> Weekly Torah Portion > Parents & Kids > Family Parsha

Love Responsibility

Noach (Genesis 6:9-11:32 )

by Nesanel Yoel Safran

Most of us have heard about Noah and the ark. But do you know what Noah spent most of his time doing while on board? He was rushing around, taking care of and feeding the thousands of animals he saved from the flood. Although the work was hard and the responsibly was great, it also helped Noah feel a greater love for the creatures he was taking care of. So too, when we take the responsibility to care for those who need us, we grow into more loving people.

back to top

In our story, a kid discovers that what he thought was a chore was really a chance to love.


Jeremy jumped up and down in excitement when his dad agreed to let him have a puppy for his birthday.

"Wow, thanks so much, Dad!" he cried out when the furry, long-legged Labrador pup he'd already decided to name Charcoal, arrived from the pet store. He was more fun than a toy and felt like a warm, furry pillow when he hugged it in his arms.

After that long, first day of romping and cuddling, Jeremy yawned and started to drag his tired legs to his bedroom.

"Wait a minute," his dad said to him. "Did you feed Charcoal yet and set up a sleeping basket for him?"

"Huh?" Jeremy blinked, his eyes feeling like shutters ready to close. "I'm real tired. Can't you do it, Dad?"

"No sir," his father shook his head. "He's your dog and you have to take care of him. And don't forget to spread newspapers on the floor all around the den. He's not trained yet and we don't want to wake to a big mess tomorrow."

Jeremy did as his father asked him, though he couldn't help thinking about how much easier it felt to just fling his toys into the chest than to do all this.

The next morning, despite all Jeremy's newspaper spreading, Charcoal had managed to find the one uncovered space on the floor to make a puddle. Oh no. My father is going to be real annoyed about cleaning this up, Jeremy thought to himself. But his father wasn't mad at all, because he told Jeremy that since it was his dog, the responsibility was his.

The next few days felt to Jeremy like one endless marathon of puppy care - feeding, bathing, walking and yes, cleaning up after him. Wow, this is one needy pup! he thought as glared at the dog and wondered whether maybe he should have gone for the electric scooter as a birthday present instead.

It wasn't easy, but little by little, Jeremy started to get used to the routine. Then he even began to like it. He just loved the thump-thump of Charcoal's thin, pointy tail banging on the floor whenever he saw him coming. He loved watching the puppy get bigger and knowing it was the food he'd been giving him that helped him grow. And most of all he liked teaching Charcoal how to bark next to the front door when he needed to use the bathroom - for both of their sakes.

"Jeremy, we're going out today so remember to leave..."

"Leave Charcoal extra food and water? Don't worry, Dad, I already did. And I also made sure to leave the heat on in his room - it's supposed to be ice-chilly out today."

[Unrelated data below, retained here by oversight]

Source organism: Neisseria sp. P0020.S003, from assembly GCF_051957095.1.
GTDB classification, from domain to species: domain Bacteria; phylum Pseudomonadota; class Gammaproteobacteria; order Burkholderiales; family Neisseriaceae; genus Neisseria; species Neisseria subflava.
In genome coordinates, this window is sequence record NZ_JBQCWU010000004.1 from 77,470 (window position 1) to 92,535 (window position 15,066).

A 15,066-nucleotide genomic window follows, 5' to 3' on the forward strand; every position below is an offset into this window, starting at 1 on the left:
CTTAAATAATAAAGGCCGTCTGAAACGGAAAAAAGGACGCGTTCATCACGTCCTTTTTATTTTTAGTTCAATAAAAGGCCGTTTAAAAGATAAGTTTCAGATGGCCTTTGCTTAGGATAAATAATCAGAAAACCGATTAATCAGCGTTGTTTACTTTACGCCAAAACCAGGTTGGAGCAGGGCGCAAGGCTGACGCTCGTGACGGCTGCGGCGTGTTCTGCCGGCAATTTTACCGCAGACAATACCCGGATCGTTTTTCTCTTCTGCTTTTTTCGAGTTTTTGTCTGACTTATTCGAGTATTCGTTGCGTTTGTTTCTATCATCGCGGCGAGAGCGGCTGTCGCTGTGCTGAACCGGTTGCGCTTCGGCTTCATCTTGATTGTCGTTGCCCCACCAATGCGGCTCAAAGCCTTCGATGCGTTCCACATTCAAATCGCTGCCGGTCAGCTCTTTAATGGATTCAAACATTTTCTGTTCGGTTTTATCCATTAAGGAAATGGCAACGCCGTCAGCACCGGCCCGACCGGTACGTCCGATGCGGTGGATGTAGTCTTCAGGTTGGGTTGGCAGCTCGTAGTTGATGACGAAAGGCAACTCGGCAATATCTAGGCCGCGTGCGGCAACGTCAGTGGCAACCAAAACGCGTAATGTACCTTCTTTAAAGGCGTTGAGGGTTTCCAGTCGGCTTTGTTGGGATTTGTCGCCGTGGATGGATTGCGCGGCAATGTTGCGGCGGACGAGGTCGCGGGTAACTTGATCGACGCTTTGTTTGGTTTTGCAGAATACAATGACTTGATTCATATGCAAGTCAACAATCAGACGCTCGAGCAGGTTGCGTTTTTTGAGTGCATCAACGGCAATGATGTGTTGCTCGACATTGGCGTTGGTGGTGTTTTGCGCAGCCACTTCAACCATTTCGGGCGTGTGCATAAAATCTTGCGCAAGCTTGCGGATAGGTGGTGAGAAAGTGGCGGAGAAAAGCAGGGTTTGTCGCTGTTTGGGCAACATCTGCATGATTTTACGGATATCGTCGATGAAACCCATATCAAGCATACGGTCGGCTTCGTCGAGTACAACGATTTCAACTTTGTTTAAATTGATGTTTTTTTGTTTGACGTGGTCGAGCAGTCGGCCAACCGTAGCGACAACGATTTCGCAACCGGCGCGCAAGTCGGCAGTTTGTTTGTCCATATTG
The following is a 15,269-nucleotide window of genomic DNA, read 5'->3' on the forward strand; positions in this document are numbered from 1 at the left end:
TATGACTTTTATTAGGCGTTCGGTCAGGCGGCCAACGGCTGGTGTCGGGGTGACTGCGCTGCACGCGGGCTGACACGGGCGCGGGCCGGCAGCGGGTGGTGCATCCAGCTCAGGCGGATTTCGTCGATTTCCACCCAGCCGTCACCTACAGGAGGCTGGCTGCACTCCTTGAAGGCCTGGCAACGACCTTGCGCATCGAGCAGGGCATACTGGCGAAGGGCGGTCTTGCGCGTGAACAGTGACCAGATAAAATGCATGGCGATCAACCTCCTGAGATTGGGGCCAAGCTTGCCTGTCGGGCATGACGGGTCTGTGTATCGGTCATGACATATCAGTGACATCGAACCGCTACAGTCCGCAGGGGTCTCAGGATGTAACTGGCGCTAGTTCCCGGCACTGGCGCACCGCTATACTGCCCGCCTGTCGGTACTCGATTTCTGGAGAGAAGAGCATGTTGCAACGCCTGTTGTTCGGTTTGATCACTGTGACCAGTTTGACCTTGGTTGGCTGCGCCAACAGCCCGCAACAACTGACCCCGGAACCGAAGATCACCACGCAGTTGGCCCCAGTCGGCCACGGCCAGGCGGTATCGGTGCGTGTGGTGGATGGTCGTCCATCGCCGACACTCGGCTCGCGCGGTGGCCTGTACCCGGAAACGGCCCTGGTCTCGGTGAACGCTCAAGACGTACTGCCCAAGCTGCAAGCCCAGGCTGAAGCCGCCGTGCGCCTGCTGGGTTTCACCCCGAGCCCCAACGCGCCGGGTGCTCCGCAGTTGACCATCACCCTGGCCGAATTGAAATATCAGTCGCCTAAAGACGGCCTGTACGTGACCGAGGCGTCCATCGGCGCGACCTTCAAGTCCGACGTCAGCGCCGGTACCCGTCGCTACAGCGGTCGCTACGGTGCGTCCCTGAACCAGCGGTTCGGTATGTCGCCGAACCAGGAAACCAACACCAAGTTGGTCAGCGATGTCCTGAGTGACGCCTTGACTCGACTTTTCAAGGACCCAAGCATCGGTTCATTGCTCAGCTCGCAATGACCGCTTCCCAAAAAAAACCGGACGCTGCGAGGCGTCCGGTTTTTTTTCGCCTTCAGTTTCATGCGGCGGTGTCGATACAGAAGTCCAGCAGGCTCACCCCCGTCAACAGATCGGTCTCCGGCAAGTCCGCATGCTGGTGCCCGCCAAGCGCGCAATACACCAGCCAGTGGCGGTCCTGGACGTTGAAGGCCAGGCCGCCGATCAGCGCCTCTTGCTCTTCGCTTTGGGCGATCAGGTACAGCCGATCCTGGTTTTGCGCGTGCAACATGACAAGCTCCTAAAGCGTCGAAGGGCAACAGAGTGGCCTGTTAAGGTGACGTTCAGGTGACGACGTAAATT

"You really learned to take good care of him, didn't you?"

Jeremy nodded his head. "Yeah, and you know, the more I do for him, the more I love him better than any toy. Hey, is that the way you feel about me and Deb?"

His father's lips curved into a big smile that said more than a thousand yes's.

back to top

Ages 3-5

Q. How did Jeremy feel at first about having to take care of his new puppy?
A. He didn't like to do it and it made him feel mad at the dog.

Q. How did he feel at the end?
A. All the things he did for his dog made him care about and love it more.

Ages 6-9

Q. What life-lesson do you think Jeremy learned in this story?
A. At first he resented all the work he had to do to take care of his dog, but after a while he realized that it was precisely all that giving that made him feel close to his pet. Being responsible for and giving to other - be it pets or people - is what helps us love them.

Q. Why do you think that is?
A. When we give and do for others, we give them a little part of ourselves and create a bond with them. So it's only natural that we will come to care about them more.

Ages 10 and Up

Q. How do you think having more responsibility to take care of others relates to coming closer to God?
A. The way to come closer to God is to act toward others as He does to us. Since God has responsibility for and takes care of everyone and everything, when we imitate Him by taking care of others - a pet, siblings, children or students - we come closer to God.

Q. Who do you think a person will come to love more: one he gives to or one who gives to him? Why?
A. At first glance, the obvious answer seems like 'the one who gives to us.' After all, he's giving us something. But the deeper reality is that giving - not taking - is what creates the bonds of love and the more we give, the stronger the love will be.

back to top

1 2 3 2,899

🤯 ⇐ That's you after reading our weekly email.

Our weekly email is chock full of interesting and relevant insights into Jewish history, food, philosophy, current events, holidays and more.
Sign up now. Impress your friends with how much you know.
We will never share your email address and you can unsubscribe in a single click.
linkedin facebook pinterest youtube rss twitter instagram facebook-blank rss-blank linkedin-blank pinterest youtube twitter instagram